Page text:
This chapter describes seafood (finfish + shellfish; used interchangeably with “fish”) intake in the United States. The United States is the 2nd largest importer of seafood in the world and ranks 3rd in consumption after China and Japan, respectively. However, fish intake is still inadequate to meet US federal guidance, and intake differs across regions and by sociodemographic characteristics. This chapter discusses intake at several levels of the food supply; imports, production, retail, individual intake, recreational, and subsistence. Barriers to fish consumption are also reviewed. To bring the US population closer to meeting dietary recommendations, public health efforts should focus on encouraging people who do not consume fish to do so, and ensuring that people who do eat fish eat recommended amounts. Adequate production and delivery infrastructure must be in place to ensure the availability of fresh, affordable seafood to support increased demand if recommendations are to be met.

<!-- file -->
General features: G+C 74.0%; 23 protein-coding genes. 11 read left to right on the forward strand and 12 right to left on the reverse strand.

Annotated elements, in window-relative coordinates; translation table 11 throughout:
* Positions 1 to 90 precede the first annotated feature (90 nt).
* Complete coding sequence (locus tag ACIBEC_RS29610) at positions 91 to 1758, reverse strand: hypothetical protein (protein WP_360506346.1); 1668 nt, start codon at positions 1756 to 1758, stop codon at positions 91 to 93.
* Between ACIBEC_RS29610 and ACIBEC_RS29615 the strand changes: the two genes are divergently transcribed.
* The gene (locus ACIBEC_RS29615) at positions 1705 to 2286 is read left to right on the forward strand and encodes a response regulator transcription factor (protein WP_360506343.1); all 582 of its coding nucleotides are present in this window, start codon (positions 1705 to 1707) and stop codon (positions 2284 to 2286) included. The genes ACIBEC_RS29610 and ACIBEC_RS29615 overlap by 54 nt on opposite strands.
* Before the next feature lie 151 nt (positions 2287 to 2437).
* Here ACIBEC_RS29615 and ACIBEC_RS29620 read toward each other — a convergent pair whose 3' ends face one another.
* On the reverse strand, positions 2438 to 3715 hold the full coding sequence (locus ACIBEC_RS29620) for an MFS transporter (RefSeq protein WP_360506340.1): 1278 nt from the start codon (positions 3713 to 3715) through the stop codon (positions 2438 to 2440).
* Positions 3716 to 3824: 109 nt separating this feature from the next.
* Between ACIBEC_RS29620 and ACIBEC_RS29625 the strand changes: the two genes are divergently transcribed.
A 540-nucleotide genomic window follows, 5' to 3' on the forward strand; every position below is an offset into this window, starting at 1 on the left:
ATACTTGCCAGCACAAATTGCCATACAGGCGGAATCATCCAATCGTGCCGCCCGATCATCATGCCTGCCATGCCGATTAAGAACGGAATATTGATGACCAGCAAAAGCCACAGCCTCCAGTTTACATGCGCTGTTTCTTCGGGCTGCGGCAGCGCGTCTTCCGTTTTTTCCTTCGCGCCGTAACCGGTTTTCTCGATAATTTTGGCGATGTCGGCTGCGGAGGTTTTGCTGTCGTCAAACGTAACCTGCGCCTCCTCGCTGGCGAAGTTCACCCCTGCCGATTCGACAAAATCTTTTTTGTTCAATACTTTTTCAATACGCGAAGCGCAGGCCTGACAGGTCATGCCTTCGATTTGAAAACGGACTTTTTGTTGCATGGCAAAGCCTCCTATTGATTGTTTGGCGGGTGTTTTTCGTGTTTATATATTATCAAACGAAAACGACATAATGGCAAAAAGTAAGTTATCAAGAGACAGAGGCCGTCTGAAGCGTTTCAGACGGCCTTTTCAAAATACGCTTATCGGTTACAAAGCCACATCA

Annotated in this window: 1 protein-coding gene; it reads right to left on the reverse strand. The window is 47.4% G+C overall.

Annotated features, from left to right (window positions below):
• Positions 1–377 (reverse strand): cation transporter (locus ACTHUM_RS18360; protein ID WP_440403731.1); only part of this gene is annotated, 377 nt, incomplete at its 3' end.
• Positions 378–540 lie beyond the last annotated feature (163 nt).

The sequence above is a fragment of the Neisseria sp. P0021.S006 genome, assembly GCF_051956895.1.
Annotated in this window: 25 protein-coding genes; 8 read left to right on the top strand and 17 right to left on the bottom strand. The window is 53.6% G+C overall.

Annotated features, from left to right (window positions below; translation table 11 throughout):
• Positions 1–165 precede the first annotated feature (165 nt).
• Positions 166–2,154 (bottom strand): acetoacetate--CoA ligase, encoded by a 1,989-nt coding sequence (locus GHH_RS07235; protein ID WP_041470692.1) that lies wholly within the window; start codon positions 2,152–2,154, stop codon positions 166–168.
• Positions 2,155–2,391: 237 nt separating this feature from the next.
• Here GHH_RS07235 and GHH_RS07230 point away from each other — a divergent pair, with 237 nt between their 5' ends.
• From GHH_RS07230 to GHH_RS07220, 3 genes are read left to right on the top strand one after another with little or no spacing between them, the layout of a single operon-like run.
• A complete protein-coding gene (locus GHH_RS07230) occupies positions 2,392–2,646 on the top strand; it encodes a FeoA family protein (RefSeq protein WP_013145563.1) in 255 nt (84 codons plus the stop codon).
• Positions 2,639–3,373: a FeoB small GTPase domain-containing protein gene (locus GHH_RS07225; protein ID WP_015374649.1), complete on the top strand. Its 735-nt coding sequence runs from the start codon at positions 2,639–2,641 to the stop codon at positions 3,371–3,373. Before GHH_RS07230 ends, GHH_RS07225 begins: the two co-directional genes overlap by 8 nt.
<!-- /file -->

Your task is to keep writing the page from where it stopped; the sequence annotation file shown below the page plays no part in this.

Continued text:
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Round-ups are the summaries of handpicked papers around trending topics published every week. These would enable you to scan through a collection of papers and decide if the paper is relevant to you before actually investing time into reading it.
Climate change Research Articles published between Aug 08, 2022 to Aug 14, 2022
Aug 15, 2022
Articles Included: 5
Introduction: There is no consensus on the policies that should be seen as implicitly pricing carbon (see World Bank (2019a) for a discussion). The OE...Read More
Gender Equality Research Articles published between Aug 08, 2022 to Aug 14, 2022
Aug 15, 2022
Articles Included: 4
I would like to thank Anna Khakee, Federica Zardo and Ragnar Weilandt for their very useful comments as well as the participants of the workshop of 21...Read More
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